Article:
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Violent storm hits Western Australia, leaving tens of thousands without power

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A severe storm packing strong winds up to 128 km/h (80 mph) lashed Western Australia on May 5, 2020, toppling trees and power grids which left some 55 000 homes without electricity. As of May 6, about 25 500 homes are still impacted by the season's first storm, according to Western Power.

Emergency crews attended to more than 500 calls for help in a 24-hour period– almost the total number of storm-related calls received in 2019, which were 575. 

A spokesman from the Department of Fire and Emergency Services said most calls were related to roof damage. "It was quite a busy night for our volunteers."

Wind gusts of 128 km/h (80 mph) hit Cape Leeuwin early morning, while the metro area Rottest Island recorded 113 km/h (70 mph). A number of vehicles were damaged as trees were knocked down. There were also reports of broken fences and blown trampolines around the suburbs.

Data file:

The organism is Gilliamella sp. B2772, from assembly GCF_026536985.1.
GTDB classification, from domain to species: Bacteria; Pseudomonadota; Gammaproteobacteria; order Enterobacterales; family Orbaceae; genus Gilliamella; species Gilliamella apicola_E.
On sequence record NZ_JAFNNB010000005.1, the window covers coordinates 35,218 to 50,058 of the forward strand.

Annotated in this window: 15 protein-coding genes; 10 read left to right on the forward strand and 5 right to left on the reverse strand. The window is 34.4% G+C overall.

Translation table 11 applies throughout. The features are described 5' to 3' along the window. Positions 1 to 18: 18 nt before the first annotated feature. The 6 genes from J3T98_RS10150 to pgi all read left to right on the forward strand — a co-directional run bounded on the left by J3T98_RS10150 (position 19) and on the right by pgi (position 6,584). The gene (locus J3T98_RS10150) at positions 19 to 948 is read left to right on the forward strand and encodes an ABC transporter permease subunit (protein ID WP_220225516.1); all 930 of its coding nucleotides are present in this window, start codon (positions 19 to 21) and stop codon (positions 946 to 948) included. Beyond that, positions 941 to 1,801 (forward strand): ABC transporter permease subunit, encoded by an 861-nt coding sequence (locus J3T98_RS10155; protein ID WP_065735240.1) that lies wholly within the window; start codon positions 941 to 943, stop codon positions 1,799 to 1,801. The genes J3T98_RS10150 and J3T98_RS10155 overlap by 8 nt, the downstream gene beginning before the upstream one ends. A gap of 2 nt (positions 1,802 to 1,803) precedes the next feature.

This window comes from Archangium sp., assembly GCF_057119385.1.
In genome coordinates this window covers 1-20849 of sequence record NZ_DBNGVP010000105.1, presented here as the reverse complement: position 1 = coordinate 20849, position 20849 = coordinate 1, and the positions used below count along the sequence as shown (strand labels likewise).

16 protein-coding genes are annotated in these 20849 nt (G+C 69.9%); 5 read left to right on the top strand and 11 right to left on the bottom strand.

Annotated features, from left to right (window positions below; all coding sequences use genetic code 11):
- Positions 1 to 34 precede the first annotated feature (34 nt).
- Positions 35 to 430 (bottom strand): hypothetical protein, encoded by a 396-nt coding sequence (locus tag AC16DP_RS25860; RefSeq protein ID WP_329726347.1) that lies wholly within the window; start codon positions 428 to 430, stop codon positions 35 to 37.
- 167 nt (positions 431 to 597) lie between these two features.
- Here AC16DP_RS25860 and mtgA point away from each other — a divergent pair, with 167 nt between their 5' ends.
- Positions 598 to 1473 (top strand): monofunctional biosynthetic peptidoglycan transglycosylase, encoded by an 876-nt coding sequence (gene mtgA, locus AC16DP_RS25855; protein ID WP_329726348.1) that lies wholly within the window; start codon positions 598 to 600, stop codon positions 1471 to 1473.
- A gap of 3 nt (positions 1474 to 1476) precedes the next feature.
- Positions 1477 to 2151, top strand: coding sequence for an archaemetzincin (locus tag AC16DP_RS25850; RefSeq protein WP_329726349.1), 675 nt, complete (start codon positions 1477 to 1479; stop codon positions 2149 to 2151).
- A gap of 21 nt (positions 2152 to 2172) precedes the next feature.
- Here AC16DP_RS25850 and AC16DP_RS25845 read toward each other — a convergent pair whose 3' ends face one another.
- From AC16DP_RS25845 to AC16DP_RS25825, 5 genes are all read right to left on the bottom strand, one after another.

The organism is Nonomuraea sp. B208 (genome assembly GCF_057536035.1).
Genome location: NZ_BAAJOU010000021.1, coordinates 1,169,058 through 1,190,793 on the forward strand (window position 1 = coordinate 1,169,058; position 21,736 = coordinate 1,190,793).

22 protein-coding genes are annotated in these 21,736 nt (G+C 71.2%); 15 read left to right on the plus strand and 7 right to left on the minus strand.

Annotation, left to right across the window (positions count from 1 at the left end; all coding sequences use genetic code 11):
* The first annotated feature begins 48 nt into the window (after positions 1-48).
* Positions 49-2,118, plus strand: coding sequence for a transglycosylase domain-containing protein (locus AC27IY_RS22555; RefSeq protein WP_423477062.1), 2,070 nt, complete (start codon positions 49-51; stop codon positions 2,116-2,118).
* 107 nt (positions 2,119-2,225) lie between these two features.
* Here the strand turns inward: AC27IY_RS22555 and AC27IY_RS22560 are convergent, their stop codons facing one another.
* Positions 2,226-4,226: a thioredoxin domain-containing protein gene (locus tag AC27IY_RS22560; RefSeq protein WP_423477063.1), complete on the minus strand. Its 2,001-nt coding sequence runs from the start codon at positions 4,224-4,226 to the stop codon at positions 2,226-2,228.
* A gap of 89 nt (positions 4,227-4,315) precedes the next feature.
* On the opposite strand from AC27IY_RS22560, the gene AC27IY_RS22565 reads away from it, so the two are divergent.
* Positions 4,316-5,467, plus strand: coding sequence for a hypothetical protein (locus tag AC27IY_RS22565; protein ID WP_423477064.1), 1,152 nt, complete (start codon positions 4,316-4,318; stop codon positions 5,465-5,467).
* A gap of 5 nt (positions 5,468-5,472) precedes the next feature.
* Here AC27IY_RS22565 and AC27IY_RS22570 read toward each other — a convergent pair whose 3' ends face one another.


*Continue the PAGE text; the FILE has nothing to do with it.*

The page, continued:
Other metropolitan area suburbs that were badly hit included Hocking, Wanneroo, Gnangara, Jandabup, Wangara, Forrestfield, Wattle Grove, Langford, Ferndale, Lynwood, Thornlie, and South Lake. Among the worst-hit were Ravenswood, South Yunderup, Myalup, Uduc, Harvey, Busselton, and Dunsborough.

At the peak of the storm, about 55 000 homes across the state were impacted by the storm, including 15 000 properties in Perth.

As of Wednesday, May 6, the Western Power reported that there are still 25 000 homes affected across the network– with 9 000 in the metro area and 16 500 in the southern capes section of the grid.

"Earlier today, we mobilized around 30 reconstruction teams across impacted parts of the grid and were able to restore power to around 20 000 homes before lunch," the power supplier stated.

According to the Bureau of Meteorology (BOM), the strong winds are due to the passage of a cold front, which is now heading towards South Australia. Conditions are expected to improve by the weekend.

Featured image credit: Western Power

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